27. Currently, the exempt ESS rules require shares to be held by a trustee for a ‘restricted period’ (generally three years) before they can be released to employees. This is to prevent the rules being used to confer a tax-exempt cash benefit to employees. Exempt ESS trust deeds often provide for takeovers and other corporate re-organisations. If a takeover occurs, which can include the shares of minority interests being compulsorily acquired, this could breach the restricted period and mean the scheme fails to meet the statutory criteria, making the shares taxable.
28. Providing an exemption to the restricted period in the case of takeovers or other re-organisations that are outside the control of the employee would not significantly undermine the policy intent behind the restricted period. The Bill proposes that takeovers and similar re-organisations and acquisitions do not disturb the exempt status of benefits provided under ESS even if this occurs within the restricted period, provided it is outside the control of the employee.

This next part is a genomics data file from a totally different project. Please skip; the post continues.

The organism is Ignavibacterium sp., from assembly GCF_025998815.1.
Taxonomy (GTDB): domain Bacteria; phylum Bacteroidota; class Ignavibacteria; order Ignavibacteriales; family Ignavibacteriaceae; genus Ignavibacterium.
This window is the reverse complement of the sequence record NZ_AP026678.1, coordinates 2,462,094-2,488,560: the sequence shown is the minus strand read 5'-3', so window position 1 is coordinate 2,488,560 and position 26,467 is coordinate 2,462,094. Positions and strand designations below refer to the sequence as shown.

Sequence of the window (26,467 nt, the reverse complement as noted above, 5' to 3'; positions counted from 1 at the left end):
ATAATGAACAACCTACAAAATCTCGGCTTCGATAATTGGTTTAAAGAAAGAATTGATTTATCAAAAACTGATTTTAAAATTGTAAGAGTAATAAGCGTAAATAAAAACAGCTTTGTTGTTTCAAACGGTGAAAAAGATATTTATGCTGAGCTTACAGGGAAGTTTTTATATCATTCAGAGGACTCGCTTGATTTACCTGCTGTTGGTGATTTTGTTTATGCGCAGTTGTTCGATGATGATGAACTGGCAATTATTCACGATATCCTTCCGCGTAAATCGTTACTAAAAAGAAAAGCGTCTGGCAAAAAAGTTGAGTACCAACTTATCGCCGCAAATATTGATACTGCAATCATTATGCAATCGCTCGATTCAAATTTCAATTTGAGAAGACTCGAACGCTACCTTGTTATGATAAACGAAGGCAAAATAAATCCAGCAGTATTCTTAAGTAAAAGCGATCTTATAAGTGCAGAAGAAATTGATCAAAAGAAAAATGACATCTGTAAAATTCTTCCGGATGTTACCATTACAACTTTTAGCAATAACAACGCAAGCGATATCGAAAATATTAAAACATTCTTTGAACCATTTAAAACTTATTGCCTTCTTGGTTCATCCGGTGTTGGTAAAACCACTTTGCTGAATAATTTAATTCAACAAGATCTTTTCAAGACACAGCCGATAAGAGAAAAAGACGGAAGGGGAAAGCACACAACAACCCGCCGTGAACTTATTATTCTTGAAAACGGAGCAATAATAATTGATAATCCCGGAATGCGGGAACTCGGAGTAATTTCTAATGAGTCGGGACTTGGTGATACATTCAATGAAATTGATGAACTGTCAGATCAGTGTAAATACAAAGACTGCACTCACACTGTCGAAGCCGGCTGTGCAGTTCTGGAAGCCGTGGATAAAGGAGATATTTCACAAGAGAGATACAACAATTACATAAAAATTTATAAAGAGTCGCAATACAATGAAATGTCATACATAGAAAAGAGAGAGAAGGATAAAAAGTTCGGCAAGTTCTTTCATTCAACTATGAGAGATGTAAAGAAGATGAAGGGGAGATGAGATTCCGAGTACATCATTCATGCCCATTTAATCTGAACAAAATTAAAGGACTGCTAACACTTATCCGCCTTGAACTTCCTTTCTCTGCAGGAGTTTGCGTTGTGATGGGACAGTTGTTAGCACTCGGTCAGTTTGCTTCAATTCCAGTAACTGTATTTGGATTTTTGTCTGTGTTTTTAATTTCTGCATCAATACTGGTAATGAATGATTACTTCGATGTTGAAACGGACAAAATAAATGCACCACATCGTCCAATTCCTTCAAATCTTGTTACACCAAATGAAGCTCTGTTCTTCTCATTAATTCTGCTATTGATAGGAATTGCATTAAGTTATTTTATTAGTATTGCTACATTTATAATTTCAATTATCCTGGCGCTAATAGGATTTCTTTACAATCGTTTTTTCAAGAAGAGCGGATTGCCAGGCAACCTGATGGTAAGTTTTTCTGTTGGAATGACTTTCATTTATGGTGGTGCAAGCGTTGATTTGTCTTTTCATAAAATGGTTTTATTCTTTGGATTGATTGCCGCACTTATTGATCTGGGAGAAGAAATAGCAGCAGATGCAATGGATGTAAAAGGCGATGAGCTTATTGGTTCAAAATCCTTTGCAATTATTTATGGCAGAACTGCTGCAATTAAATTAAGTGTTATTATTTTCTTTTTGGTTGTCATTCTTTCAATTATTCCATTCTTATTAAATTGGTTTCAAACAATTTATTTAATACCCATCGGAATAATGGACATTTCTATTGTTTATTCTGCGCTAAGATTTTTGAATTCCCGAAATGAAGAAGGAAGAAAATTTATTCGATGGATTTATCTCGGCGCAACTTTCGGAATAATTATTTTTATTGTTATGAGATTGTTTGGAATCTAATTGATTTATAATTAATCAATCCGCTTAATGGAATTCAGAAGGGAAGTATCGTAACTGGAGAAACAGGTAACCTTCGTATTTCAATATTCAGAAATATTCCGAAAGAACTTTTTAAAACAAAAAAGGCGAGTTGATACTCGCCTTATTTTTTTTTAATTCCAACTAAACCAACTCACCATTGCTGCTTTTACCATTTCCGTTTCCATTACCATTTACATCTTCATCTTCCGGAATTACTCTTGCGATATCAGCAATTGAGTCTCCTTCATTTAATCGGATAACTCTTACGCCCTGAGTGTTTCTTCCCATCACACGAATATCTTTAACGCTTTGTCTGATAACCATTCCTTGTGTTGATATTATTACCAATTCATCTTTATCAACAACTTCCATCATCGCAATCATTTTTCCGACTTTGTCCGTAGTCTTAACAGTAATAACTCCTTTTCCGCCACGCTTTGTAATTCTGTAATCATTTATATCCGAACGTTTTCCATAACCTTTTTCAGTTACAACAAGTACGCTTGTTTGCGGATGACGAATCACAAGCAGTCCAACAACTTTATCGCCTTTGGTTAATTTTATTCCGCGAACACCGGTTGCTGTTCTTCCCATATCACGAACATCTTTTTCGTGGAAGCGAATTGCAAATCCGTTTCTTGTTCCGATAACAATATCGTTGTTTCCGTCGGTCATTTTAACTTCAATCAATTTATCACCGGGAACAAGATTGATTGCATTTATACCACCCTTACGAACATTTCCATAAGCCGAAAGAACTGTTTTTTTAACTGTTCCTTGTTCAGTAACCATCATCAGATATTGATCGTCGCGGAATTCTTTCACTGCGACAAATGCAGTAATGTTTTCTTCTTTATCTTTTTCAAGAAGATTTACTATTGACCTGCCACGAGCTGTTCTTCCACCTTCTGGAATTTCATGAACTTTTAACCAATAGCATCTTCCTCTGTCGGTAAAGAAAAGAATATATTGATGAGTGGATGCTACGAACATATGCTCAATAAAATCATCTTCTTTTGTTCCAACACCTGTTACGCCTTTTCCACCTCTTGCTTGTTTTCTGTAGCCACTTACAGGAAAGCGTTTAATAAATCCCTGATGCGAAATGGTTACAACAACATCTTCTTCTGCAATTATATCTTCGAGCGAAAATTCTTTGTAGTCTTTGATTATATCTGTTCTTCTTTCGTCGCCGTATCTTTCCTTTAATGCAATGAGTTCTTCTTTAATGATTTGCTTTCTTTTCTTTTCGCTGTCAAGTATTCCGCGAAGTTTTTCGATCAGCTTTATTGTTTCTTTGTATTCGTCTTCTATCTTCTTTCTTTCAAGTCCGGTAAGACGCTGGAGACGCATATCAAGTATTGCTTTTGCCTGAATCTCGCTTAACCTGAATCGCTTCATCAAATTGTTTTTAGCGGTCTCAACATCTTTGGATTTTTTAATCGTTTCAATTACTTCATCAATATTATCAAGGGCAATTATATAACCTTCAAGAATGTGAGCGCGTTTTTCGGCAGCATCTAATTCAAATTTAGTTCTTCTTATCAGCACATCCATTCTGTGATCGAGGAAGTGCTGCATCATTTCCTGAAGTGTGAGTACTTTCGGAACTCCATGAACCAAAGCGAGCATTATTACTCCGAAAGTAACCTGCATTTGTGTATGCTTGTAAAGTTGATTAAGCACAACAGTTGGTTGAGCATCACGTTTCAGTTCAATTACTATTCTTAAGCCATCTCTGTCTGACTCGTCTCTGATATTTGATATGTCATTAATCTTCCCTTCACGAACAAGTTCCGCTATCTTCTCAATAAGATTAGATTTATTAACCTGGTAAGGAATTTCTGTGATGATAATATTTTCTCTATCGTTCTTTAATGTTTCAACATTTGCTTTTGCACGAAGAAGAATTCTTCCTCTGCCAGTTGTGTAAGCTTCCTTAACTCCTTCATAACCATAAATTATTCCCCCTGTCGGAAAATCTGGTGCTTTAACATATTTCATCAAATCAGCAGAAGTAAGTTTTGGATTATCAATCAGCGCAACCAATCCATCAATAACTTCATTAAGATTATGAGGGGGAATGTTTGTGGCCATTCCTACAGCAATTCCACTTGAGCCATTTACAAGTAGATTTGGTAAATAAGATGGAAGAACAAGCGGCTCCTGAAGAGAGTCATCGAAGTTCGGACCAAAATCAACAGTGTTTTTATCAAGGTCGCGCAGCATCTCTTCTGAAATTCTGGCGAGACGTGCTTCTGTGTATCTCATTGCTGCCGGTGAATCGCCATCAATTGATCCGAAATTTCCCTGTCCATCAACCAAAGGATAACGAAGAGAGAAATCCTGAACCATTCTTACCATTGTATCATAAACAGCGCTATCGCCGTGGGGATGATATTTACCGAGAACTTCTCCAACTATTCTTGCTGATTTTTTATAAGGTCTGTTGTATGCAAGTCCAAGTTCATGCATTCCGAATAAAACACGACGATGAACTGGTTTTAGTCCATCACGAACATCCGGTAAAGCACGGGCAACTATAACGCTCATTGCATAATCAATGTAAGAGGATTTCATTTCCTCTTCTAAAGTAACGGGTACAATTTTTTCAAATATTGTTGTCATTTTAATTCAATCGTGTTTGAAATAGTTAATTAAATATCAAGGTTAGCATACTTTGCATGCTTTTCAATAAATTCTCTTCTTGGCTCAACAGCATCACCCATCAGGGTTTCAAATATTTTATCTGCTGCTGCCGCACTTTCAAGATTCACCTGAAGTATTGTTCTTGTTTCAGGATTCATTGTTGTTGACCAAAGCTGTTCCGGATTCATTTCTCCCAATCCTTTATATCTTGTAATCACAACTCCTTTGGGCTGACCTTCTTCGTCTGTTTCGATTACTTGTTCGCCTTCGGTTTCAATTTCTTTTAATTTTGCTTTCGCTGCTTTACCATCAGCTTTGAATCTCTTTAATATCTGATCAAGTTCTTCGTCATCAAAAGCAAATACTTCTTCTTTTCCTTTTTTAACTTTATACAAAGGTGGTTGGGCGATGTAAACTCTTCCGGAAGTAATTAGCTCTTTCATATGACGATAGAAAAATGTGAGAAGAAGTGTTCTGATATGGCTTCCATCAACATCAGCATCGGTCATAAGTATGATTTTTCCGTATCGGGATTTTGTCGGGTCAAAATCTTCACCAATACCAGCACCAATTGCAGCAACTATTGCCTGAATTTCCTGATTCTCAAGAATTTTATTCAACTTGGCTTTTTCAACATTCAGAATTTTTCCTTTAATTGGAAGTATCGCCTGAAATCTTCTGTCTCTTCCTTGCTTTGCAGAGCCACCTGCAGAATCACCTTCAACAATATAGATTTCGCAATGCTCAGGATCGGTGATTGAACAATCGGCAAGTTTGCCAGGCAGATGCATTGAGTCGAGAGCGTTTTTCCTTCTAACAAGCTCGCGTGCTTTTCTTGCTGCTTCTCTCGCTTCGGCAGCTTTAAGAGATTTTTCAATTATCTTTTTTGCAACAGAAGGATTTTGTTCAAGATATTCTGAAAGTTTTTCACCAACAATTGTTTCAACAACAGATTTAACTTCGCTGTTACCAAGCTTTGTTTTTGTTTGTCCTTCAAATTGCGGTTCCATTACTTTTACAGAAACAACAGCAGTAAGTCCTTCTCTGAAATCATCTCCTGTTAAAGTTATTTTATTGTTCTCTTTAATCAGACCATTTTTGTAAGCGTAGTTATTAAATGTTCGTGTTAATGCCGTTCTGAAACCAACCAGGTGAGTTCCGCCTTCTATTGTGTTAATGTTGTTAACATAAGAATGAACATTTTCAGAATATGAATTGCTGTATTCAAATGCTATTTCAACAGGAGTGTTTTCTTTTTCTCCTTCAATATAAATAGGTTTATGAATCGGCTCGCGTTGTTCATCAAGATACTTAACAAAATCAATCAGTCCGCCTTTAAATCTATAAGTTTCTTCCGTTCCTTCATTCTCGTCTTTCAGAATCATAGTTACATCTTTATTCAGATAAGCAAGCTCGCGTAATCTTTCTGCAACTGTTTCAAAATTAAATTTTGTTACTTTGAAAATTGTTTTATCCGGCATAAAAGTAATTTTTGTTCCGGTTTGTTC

Flexibility to allow employees to retain their shares if they leave employment
29. Currently, employees who leave employment within the restricted period in the exempt ESS rules must have their shares bought back for the lesser of cost or market value, except in limited cases. These limited cases include employees retiring, being made redundant or if the employee dies. These employees are able to keep their shares or have them bought back for the lesser of cost or market value.